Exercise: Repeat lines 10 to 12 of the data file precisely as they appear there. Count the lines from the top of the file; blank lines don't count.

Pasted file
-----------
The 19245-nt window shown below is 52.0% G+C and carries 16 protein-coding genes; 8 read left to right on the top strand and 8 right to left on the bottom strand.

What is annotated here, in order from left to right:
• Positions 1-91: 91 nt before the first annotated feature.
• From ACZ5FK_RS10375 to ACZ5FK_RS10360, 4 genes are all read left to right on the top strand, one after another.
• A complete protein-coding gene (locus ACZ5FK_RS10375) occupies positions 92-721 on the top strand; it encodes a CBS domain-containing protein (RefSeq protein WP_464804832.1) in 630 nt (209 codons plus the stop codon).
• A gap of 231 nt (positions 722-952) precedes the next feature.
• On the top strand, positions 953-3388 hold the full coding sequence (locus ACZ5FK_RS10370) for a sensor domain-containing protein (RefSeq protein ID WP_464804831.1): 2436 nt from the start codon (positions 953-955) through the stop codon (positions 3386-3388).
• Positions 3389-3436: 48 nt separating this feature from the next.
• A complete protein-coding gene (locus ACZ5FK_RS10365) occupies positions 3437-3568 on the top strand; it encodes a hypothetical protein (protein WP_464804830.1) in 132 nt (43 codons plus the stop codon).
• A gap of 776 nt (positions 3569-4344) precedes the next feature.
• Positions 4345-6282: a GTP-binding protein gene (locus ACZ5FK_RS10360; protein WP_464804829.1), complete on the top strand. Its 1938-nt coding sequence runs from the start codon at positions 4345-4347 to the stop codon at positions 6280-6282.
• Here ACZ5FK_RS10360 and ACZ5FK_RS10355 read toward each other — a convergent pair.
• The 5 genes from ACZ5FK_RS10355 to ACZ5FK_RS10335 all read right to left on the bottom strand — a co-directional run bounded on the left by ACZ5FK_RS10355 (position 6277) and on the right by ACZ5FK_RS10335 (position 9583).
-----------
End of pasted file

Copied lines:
• A gap of 776 nt (positions 3569-4344) precedes the next feature.
• Positions 4345-6282: a GTP-binding protein gene (locus ACZ5FK_RS10360; protein WP_464804829.1), complete on the top strand. Its 1938-nt coding sequence runs from the start codon at positions 4345-4347 to the stop codon at positions 6280-6282.
• Here ACZ5FK_RS10360 and ACZ5FK_RS10355 read toward each other — a convergent pair.